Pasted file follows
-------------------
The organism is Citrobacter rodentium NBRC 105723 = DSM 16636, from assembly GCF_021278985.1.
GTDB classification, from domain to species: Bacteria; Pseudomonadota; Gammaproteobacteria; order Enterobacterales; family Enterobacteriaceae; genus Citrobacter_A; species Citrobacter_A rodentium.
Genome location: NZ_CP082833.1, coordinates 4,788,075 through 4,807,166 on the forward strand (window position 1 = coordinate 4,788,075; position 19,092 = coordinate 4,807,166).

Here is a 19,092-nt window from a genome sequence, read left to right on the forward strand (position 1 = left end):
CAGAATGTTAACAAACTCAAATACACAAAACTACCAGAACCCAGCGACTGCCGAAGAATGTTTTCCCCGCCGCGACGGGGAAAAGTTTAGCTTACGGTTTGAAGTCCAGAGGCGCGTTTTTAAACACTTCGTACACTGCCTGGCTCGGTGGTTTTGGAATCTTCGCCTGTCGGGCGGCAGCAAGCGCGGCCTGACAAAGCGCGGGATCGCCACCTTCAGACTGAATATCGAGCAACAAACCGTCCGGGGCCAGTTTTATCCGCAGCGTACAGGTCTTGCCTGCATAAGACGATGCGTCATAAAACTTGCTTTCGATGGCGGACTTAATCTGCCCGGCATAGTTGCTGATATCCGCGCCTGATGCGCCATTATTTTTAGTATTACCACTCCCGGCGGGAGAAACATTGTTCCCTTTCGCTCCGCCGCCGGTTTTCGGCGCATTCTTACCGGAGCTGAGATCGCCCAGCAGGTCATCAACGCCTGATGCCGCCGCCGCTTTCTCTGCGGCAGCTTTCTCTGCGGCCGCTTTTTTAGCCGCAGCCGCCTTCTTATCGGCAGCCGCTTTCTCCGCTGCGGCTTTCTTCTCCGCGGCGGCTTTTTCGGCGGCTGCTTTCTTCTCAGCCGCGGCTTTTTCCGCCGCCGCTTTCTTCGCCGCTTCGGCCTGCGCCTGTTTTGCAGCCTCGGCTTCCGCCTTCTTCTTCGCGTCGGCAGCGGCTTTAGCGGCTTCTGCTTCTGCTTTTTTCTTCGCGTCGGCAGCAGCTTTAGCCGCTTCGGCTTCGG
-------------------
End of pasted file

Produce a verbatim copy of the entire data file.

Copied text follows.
The organism is Citrobacter rodentium NBRC 105723 = DSM 16636, from assembly GCF_021278985.1.
GTDB classification, from domain to species: Bacteria; Pseudomonadota; Gammaproteobacteria; order Enterobacterales; family Enterobacteriaceae; genus Citrobacter_A; species Citrobacter_A rodentium.
Genome location: NZ_CP082833.1, coordinates 4,788,075 through 4,807,166 on the forward strand (window position 1 = coordinate 4,788,075; position 19,092 = coordinate 4,807,166).

Here is a 19,092-nt window from a genome sequence, read left to right on the forward strand (position 1 = left end):
CAGAATGTTAACAAACTCAAATACACAAAACTACCAGAACCCAGCGACTGCCGAAGAATGTTTTCCCCGCCGCGACGGGGAAAAGTTTAGCTTACGGTTTGAAGTCCAGAGGCGCGTTTTTAAACACTTCGTACACTGCCTGGCTCGGTGGTTTTGGAATCTTCGCCTGTCGGGCGGCAGCAAGCGCGGCCTGACAAAGCGCGGGATCGCCACCTTCAGACTGAATATCGAGCAACAAACCGTCCGGGGCCAGTTTTATCCGCAGCGTACAGGTCTTGCCTGCATAAGACGATGCGTCATAAAACTTGCTTTCGATGGCGGACTTAATCTGCCCGGCATAGTTGCTGATATCCGCGCCTGATGCGCCATTATTTTTAGTATTACCACTCCCGGCGGGAGAAACATTGTTCCCTTTCGCTCCGCCGCCGGTTTTCGGCGCATTCTTACCGGAGCTGAGATCGCCCAGCAGGTCATCAACGCCTGATGCCGCCGCCGCTTTCTCTGCGGCAGCTTTCTCTGCGGCCGCTTTTTTAGCCGCAGCCGCCTTCTTATCGGCAGCCGCTTTCTCCGCTGCGGCTTTCTTCTCCGCGGCGGCTTTTTCGGCGGCTGCTTTCTTCTCAGCCGCGGCTTTTTCCGCCGCCGCTTTCTTCGCCGCTTCGGCCTGCGCCTGTTTTGCAGCCTCGGCTTCCGCCTTCTTCTTCGCGTCGGCAGCGGCTTTAGCGGCTTCTGCTTCTGCTTTTTTCTTCGCGTCGGCAGCAGCTTTAGCCGCTTCGGCTTCGG